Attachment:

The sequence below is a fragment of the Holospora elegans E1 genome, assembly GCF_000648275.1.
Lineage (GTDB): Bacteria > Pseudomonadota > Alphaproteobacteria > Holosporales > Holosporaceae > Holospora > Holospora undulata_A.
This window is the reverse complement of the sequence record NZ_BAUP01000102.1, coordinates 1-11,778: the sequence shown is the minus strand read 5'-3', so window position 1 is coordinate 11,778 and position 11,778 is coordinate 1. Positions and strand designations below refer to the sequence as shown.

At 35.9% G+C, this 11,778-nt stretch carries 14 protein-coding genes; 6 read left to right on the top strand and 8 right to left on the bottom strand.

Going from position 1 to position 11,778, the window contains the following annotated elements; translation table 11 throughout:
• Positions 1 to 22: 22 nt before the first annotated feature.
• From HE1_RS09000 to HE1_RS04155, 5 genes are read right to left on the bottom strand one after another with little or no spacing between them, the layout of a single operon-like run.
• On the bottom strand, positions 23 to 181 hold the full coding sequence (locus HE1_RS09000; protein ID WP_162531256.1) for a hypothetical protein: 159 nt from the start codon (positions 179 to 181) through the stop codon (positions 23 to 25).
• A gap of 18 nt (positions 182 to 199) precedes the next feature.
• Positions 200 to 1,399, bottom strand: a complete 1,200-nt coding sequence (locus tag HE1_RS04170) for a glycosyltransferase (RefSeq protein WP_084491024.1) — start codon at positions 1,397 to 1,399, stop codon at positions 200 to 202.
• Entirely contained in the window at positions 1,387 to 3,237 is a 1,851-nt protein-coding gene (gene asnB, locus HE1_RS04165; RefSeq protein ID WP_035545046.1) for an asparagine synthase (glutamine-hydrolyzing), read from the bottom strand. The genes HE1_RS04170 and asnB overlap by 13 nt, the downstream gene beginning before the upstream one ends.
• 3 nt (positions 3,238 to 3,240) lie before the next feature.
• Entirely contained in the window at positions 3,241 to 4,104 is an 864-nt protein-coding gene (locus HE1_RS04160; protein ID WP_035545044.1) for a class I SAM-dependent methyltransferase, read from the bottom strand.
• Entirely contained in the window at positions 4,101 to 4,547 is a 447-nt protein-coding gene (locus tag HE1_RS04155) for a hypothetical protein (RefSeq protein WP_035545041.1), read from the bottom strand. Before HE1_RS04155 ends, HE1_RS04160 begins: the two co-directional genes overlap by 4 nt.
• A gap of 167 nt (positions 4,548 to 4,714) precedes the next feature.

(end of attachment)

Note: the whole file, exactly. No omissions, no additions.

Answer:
The sequence below is a fragment of the Holospora elegans E1 genome, assembly GCF_000648275.1.
Lineage (GTDB): Bacteria > Pseudomonadota > Alphaproteobacteria > Holosporales > Holosporaceae > Holospora > Holospora undulata_A.
This window is the reverse complement of the sequence record NZ_BAUP01000102.1, coordinates 1-11,778: the sequence shown is the minus strand read 5'-3', so window position 1 is coordinate 11,778 and position 11,778 is coordinate 1. Positions and strand designations below refer to the sequence as shown.

At 35.9% G+C, this 11,778-nt stretch carries 14 protein-coding genes; 6 read left to right on the top strand and 8 right to left on the bottom strand.

Going from position 1 to position 11,778, the window contains the following annotated elements; translation table 11 throughout:
• Positions 1 to 22: 22 nt before the first annotated feature.
• From HE1_RS09000 to HE1_RS04155, 5 genes are read right to left on the bottom strand one after another with little or no spacing between them, the layout of a single operon-like run.
• On the bottom strand, positions 23 to 181 hold the full coding sequence (locus HE1_RS09000; protein ID WP_162531256.1) for a hypothetical protein: 159 nt from the start codon (positions 179 to 181) through the stop codon (positions 23 to 25).
• A gap of 18 nt (positions 182 to 199) precedes the next feature.
• Positions 200 to 1,399, bottom strand: a complete 1,200-nt coding sequence (locus tag HE1_RS04170) for a glycosyltransferase (RefSeq protein WP_084491024.1) — start codon at positions 1,397 to 1,399, stop codon at positions 200 to 202.
• Entirely contained in the window at positions 1,387 to 3,237 is a 1,851-nt protein-coding gene (gene asnB, locus HE1_RS04165; RefSeq protein ID WP_035545046.1) for an asparagine synthase (glutamine-hydrolyzing), read from the bottom strand. The genes HE1_RS04170 and asnB overlap by 13 nt, the downstream gene beginning before the upstream one ends.
• 3 nt (positions 3,238 to 3,240) lie before the next feature.
• Entirely contained in the window at positions 3,241 to 4,104 is an 864-nt protein-coding gene (locus HE1_RS04160; protein ID WP_035545044.1) for a class I SAM-dependent methyltransferase, read from the bottom strand.
• Entirely contained in the window at positions 4,101 to 4,547 is a 447-nt protein-coding gene (locus tag HE1_RS04155) for a hypothetical protein (RefSeq protein WP_035545041.1), read from the bottom strand. Before HE1_RS04155 ends, HE1_RS04160 begins: the two co-directional genes overlap by 4 nt.
• A gap of 167 nt (positions 4,548 to 4,714) precedes the next feature.